Bigger isn’t always better, but when it comes to indoor trees, the lush foliage and thick leaves can’t be beat. Adding one of these statement makers changes the whole look and feel of a room instantly. Really — recent research has linked caring for houseplants with reduced psychological and physiological stress, and one famous NASA study found that many popular species can help purify air.
When you’re picking your tree, consider where you want your new addition to live (a sunny, humid bathroom or a north-facing entryway?) and what fits your own gardening style. (Neglectful waterers, meet yucca. Overeager gardeners, try a money tree.) Out of these 10 popular species beloved by botanists and decorators alike, at least one will fit the bill.
Fiddle Leaf Fig (Ficus lyrata)
This uber-trendy plant keeps popping up in design magazines and chicly styled Instagram shots, thanks to its wide, textured leaves. Young plants feature dense foliage, but that spreads out as they age and grow more “tree-like.” Give it bright, indirect light — an east-facing window is perfect. Water once the top inch of soil is dry, drench until water comes out the bottom of the pot, and then let it dry out again.
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Rubber Plant (Ficus elastica)
Calamondin Orange Tree (Citrus mitis)
Jade Plant (Crassula argentea)
It starts small, but over time, this succulent develops thick, woody stems and grows into a 3-foot tall (or more) miniature tree. Plant in a well-draining mix, and aim for warm, dry conditions. Moist but not wet soil is the goal — shriveled or brown leaves signal you’re under-doing it on the H2O, according to The Old Farmer’s Almanac.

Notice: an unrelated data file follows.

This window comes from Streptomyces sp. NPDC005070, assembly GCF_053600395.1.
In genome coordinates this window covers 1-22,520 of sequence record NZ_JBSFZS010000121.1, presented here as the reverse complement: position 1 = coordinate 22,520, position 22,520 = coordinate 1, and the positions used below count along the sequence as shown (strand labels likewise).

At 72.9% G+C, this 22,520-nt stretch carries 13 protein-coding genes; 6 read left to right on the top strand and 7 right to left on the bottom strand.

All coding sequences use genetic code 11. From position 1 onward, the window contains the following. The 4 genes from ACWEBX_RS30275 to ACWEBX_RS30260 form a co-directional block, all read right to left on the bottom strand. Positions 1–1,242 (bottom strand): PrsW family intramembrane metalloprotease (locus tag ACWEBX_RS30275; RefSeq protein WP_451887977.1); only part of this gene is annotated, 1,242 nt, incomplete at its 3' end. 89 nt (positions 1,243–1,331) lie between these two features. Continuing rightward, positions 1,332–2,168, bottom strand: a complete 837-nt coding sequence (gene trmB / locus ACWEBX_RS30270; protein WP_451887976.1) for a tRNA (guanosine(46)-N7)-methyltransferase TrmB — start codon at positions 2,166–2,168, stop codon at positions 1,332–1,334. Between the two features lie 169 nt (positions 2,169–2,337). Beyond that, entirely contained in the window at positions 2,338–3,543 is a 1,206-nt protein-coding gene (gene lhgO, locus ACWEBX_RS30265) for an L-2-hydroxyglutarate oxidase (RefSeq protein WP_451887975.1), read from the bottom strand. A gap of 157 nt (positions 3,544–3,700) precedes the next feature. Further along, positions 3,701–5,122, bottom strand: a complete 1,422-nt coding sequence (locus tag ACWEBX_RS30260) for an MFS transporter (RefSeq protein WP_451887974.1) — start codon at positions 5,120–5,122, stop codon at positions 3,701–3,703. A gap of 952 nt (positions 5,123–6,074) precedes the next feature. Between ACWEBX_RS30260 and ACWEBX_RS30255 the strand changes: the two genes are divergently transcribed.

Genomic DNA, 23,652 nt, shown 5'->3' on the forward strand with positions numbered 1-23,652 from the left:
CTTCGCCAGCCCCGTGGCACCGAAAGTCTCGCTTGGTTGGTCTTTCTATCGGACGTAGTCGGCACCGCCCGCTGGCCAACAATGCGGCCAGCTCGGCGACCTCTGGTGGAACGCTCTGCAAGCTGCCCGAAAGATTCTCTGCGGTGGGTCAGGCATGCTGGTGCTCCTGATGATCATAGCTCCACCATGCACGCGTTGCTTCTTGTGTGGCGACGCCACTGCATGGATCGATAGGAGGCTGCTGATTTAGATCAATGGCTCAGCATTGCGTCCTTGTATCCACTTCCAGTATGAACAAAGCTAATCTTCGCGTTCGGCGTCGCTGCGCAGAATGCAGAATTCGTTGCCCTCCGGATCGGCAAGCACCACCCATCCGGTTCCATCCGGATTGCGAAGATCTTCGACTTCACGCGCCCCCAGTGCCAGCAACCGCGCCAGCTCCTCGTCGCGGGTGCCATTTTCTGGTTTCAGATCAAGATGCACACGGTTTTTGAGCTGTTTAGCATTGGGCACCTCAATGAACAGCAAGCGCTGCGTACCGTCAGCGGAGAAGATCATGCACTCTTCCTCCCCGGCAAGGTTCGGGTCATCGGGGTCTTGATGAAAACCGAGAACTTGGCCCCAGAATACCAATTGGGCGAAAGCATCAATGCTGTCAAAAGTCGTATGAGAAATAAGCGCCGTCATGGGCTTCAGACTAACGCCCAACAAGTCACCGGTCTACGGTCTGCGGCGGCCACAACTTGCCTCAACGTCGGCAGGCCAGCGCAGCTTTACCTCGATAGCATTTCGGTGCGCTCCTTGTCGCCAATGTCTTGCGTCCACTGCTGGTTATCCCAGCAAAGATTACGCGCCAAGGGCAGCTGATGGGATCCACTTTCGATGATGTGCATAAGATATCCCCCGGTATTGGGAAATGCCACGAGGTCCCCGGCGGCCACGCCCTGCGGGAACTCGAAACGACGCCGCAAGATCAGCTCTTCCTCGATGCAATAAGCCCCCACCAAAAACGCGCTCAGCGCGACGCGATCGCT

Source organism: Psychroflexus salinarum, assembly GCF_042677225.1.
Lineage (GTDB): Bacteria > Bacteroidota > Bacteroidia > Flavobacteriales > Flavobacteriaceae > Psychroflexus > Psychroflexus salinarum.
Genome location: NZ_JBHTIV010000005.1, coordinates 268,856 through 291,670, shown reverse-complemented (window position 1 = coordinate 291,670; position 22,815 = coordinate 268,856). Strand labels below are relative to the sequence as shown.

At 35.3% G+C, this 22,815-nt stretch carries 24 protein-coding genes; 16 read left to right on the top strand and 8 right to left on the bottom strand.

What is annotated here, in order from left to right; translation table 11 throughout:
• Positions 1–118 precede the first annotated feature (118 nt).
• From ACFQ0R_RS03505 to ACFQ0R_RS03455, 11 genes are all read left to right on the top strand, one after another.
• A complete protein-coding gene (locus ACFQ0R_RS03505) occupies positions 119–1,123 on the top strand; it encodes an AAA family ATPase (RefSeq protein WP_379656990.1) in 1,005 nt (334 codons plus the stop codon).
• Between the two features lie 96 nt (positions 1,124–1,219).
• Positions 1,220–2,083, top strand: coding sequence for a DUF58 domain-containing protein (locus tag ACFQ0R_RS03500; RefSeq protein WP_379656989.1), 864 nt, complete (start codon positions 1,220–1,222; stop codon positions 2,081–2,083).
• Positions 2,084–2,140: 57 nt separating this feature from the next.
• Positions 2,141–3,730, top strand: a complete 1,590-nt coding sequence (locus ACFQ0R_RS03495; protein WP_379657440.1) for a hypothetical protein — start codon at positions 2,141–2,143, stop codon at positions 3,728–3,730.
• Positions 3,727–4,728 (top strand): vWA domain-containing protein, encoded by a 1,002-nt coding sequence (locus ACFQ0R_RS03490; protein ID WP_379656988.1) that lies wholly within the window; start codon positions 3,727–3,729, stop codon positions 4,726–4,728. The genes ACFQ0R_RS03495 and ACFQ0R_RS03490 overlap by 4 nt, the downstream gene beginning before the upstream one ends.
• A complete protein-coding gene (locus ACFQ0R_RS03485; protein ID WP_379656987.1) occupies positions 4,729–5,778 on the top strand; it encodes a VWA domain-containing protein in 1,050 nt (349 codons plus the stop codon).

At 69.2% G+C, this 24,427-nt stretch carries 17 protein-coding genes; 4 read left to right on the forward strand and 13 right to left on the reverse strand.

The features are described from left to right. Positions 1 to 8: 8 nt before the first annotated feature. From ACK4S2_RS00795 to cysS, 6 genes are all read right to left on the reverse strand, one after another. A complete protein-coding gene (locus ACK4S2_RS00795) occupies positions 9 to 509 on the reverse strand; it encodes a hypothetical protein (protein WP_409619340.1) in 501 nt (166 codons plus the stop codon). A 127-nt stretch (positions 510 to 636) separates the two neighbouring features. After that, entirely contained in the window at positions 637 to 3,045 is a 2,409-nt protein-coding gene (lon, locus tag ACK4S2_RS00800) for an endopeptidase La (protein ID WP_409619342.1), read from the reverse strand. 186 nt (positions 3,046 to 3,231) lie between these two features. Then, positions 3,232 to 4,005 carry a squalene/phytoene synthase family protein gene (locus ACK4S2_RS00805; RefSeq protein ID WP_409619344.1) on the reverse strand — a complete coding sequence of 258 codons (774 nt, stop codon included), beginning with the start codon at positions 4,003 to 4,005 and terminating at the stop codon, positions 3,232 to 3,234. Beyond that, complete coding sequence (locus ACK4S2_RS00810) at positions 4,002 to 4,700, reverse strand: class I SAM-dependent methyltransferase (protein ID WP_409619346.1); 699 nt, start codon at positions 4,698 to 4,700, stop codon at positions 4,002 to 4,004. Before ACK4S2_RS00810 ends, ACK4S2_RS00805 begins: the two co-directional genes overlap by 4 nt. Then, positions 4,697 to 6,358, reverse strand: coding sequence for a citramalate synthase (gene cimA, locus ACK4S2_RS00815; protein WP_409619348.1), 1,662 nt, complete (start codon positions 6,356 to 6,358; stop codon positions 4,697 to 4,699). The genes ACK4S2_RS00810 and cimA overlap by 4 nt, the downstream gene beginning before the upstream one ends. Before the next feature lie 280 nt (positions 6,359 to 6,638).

Parlor Palm (Chamaedorea elegans)
If you need to breathe a little life into a dark dining room, here’s your solution. Tried-and-true parlor palms can withstand sporadic watering and low-light conditions, including north-facing windows. Bonus: They’re pet-friendly, the ASPCA confirms.
Dumb Cane (Dieffenbachia)
Weeping Fig (Ficus benjamina)
The classic ficus has stuck around for a reason — it’s more tolerant of low-light than other indoor trees, and it makes do with moderate watering. If you notice significant leaf drop, it’s likely due to a sudden change in temperature or light, the Missouri Botanical Garden says.
Yucca (Yucca elephantipes)
With spiky, structural foliage, this desert native thrives on as much sunlight as possible. Forgetful waterers will rejoice too: It’s extremely drought-tolerant and needs only infrequent dousing.
Guiana Chestnut (Pachira aquatica)
On the flip side, Pachira thrives in more swamp-like situations similar to its original home in the South American wetlands. It can tolerate overwatering if there’s good drainage, and appreciates bright, indirect light. You’ll typically find it sold with a braided trunk under the name “money tree” due to its fortuitous associations in East Asia.
Umbrella Tree (Schefflera arboricola)
This guy can grow up to 8 feet tall inside if you give it sufficient light — too little and the stems can look leggy and sparse. Err on the side of under-watering versus overwatering, which can cause leaf loss and root rot.
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